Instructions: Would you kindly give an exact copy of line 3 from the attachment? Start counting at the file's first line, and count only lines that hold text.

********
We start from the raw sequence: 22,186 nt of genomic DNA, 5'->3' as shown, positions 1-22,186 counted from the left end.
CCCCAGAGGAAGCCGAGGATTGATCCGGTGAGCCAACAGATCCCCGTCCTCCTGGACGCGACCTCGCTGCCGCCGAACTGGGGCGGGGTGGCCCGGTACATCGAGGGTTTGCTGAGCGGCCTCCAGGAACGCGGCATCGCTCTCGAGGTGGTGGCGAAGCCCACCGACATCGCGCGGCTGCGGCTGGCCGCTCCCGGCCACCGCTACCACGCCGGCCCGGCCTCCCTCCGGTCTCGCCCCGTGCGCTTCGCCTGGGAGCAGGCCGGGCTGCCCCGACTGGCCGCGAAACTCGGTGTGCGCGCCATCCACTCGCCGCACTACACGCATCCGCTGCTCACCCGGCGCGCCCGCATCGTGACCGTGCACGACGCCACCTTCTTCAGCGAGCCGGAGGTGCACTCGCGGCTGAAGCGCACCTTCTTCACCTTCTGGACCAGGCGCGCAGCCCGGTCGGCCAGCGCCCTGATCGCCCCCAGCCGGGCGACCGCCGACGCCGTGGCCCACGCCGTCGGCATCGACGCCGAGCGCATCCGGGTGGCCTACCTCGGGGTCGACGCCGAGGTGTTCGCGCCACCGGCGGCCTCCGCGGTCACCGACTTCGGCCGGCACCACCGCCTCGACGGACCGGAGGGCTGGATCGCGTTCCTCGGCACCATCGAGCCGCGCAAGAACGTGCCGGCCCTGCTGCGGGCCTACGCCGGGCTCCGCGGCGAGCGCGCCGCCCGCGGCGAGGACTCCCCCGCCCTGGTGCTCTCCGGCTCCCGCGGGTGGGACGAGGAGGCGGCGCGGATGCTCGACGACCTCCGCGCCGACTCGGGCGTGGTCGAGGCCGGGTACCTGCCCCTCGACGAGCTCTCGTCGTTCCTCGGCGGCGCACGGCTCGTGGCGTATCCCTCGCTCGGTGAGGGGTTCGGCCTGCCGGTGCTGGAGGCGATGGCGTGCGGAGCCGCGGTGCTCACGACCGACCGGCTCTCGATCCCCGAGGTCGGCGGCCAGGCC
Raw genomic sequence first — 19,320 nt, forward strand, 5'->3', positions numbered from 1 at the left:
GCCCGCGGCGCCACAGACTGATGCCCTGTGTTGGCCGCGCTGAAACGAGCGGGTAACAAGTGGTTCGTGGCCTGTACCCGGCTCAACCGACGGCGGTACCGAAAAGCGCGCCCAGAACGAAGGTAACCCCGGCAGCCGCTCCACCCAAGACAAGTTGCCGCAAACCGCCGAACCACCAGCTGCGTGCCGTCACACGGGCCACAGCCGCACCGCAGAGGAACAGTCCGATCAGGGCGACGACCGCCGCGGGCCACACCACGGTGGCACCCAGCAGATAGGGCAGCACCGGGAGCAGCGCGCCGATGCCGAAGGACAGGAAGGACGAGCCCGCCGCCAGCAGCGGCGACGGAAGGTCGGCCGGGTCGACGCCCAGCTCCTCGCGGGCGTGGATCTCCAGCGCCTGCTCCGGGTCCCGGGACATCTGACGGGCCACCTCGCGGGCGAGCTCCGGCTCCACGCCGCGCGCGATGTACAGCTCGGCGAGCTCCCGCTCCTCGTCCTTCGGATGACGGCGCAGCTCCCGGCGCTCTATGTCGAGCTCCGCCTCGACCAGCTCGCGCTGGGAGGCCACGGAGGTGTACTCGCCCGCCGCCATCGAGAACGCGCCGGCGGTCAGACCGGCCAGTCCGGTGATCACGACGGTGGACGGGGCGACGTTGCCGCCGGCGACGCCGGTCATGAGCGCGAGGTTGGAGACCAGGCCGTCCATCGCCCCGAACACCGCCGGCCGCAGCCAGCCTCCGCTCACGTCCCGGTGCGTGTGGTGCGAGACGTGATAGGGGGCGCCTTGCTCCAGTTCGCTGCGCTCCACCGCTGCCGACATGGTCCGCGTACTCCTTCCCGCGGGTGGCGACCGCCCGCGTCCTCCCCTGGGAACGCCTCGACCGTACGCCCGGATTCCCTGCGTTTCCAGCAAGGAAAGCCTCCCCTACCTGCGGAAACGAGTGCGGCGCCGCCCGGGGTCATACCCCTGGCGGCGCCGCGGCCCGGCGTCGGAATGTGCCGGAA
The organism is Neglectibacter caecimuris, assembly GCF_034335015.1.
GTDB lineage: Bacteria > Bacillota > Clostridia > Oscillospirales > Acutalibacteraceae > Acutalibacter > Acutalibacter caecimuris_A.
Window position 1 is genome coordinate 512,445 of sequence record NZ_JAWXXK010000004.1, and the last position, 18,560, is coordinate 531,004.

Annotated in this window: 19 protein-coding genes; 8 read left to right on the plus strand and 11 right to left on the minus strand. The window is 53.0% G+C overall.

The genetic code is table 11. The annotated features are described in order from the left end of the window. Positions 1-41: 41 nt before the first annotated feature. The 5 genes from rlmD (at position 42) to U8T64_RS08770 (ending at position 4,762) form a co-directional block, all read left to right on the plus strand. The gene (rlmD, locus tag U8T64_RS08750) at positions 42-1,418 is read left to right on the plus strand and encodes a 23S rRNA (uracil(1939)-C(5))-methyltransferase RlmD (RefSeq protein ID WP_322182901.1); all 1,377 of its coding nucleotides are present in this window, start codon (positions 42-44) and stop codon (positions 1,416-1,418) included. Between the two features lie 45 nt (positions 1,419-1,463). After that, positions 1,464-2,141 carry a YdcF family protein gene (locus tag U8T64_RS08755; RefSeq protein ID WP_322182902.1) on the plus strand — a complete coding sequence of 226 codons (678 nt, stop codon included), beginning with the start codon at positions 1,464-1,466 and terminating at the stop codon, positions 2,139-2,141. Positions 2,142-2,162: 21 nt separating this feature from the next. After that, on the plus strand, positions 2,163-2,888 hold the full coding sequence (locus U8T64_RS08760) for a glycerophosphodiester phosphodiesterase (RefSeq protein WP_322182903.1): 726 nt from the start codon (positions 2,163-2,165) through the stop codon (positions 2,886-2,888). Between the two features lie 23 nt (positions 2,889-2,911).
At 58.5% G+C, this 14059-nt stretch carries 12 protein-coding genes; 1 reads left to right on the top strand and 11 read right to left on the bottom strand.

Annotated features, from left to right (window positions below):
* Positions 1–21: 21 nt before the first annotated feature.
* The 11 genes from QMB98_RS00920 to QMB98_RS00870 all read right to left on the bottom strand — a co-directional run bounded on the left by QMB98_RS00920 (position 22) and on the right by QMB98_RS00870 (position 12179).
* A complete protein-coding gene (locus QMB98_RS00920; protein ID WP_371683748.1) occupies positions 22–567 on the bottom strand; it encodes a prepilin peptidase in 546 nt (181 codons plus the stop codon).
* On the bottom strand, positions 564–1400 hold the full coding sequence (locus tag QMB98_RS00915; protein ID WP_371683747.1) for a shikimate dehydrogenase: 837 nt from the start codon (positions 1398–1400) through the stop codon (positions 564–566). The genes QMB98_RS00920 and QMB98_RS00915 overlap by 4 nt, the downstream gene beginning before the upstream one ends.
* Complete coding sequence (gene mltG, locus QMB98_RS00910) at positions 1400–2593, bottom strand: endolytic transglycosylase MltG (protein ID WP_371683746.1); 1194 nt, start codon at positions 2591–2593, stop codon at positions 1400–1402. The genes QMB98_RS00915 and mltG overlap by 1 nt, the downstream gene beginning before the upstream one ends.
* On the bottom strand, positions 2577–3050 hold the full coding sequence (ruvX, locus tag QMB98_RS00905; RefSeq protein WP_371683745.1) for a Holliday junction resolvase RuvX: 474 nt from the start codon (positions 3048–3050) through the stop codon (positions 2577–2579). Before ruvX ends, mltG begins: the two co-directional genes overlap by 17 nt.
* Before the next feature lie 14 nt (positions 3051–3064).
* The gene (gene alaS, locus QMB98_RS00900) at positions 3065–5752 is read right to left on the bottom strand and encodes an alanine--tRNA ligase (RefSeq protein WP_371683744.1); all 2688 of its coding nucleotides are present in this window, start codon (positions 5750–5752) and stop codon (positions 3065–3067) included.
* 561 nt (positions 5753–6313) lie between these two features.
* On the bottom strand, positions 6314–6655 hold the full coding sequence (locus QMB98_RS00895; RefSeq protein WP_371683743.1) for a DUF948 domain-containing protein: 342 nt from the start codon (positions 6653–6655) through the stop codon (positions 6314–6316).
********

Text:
Raw genomic sequence first — 19,320 nt, forward strand, 5'->3', positions numbered from 1 at the left: